The world is going App crazy as iPhones, iPads and Android operating systems begin to change the way we access information via the internet. Yet, while many business people may use Apps on a daily basis for personal use, few in the established business community have yet to fully embrace them as a commercial option.
As Greg Jarrett, Founder of Digital Marketing Agency FiftyFootSquid told me: “People don’t have any idea. It is a very new market segment. People have been talking about mobile being the big thing for the last five years – but the iPhone is finally the catalyst that has made it come alive.”
Yet, as Jarrett points out, while awareness has improved, true understanding of the potential of Apps is still limited. “People don’t actually know a great deal about it. They’ve heard a bit and they know they should be looking at the space,” he explains. “At the moment most people tend to be exploring – say looking at a small R&D project as to what it can do for their business. Each company needs a different answer.”
For Jarrett with 17 years experience in Marketing and the last 11 in the digital sector, the key to anybody looking at mobile apps is understanding what, if any, added benefit an App can offer compared to a mobile-optimised website. “I am working on mobile strategy for a lot of people before just leaping into building apps, as that is not always the right answer” he adds. ”The key thing people need to think about when accessing the internet via mobile is reach – there’s other ways of reaching mobiles which are not apps, like mobile websites but the problem is getting a solution that works across lots of platforms.”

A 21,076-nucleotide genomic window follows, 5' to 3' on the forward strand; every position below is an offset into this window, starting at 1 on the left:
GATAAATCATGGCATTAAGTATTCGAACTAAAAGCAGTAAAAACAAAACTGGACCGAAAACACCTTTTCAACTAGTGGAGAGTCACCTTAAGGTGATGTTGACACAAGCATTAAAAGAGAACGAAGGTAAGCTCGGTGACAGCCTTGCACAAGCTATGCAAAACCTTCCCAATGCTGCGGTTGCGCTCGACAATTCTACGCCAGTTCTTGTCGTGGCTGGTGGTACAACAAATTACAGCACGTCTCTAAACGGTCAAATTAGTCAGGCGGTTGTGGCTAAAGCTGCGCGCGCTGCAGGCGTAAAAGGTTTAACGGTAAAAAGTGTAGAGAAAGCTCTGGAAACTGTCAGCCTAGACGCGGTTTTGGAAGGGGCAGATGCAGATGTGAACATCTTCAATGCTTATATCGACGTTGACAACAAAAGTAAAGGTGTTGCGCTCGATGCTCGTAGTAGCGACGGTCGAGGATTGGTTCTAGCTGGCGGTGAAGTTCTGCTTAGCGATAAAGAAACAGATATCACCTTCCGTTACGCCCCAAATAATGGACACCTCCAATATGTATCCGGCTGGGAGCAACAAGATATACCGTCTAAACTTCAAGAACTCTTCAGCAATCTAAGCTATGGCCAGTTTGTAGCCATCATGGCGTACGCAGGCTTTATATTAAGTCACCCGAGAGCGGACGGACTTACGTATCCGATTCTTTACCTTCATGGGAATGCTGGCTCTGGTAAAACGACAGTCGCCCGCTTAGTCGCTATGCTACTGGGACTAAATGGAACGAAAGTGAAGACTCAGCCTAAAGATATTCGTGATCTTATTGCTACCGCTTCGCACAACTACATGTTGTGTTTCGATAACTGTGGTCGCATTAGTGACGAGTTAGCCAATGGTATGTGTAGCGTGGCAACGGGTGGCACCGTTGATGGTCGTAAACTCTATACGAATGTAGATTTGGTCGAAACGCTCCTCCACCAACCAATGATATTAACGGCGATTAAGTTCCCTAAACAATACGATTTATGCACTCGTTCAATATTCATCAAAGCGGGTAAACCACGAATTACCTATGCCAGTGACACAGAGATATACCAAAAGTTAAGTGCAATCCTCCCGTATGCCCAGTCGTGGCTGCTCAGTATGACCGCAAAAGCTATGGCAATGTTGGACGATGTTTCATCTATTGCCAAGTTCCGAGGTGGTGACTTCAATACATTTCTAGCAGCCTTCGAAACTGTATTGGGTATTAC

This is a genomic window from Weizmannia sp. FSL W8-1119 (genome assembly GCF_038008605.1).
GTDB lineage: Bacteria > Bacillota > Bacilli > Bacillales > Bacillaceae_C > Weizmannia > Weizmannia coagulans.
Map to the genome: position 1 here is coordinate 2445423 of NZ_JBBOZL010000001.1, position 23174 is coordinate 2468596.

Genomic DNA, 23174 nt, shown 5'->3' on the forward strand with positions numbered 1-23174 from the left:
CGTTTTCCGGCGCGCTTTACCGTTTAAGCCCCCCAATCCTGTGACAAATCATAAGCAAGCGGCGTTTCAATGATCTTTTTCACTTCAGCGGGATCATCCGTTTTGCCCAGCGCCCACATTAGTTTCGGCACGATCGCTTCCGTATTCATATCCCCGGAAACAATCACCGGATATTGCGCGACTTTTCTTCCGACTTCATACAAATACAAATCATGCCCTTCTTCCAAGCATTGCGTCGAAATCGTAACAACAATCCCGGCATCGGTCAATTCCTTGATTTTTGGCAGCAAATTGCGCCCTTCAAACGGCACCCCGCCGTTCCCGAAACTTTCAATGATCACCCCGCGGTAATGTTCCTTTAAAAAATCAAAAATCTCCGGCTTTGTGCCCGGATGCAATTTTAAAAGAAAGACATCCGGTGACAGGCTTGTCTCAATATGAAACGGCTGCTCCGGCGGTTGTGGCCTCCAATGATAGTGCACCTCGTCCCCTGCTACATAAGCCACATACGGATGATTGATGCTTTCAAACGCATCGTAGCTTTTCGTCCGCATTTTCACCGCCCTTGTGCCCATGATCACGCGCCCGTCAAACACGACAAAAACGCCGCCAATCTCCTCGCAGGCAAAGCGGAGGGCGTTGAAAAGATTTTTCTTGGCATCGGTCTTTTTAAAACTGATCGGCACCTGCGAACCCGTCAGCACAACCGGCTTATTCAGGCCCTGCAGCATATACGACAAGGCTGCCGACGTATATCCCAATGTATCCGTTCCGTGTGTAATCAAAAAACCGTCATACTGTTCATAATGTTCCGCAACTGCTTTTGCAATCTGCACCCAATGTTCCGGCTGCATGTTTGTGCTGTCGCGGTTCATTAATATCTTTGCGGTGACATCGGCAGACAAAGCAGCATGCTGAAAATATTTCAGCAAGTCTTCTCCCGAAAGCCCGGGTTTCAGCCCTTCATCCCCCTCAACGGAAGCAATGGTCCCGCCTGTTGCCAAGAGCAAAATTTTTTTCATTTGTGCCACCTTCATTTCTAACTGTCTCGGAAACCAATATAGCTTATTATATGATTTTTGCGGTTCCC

Almost every new report suggests that mobile access to the internet is set to continue growing and will eventually become the way the majority access things online. With that thought in mind Jarrett suggests businesses need to consider what ‘extra’ information mobile users might provide when accessing a site and how a business might be able to use it. “Most mobile phones now have location built into them, be it a GPS chip or the basic mobile mast triangulation. That gives you a whole different aspect to the information,” adds Jarrett.
“To me that is the single most important element of mobile: Location may be a factor in what they are accessing. You can serve them up with different information.” That last point is as important in helping target your advertising as it is in serving up content relevant to how your customer is accessing it. “Many people forget that people don’t want to type out a 20 page form on your mobile, so you need to consider mobility” emphasises Jarrett.
If the App is your chosen method then you also need to choose the operating system. As Jarrett points out “the iPhone doesn’t have the highest level of sales but it has a higher app usage than anything else. So for mobile, iPhone is definitely the platform but Android architecture take-up is growing pretty rapidly and will overtake iPhone in terms of app penetration.”
So your choice of iPhone / iPad App or Android App probably depends on how committed you are to the concept “In the short-term iPhone is definitely the way to go but it if you are developing medium to long term Android is going to have a massive impact and because it is open-source will more than likely be a bigger market, but I think that will take a bit more time before it fully matures,” advises Jarrett.
Are you considering an App for your business? If not, what is holding you back?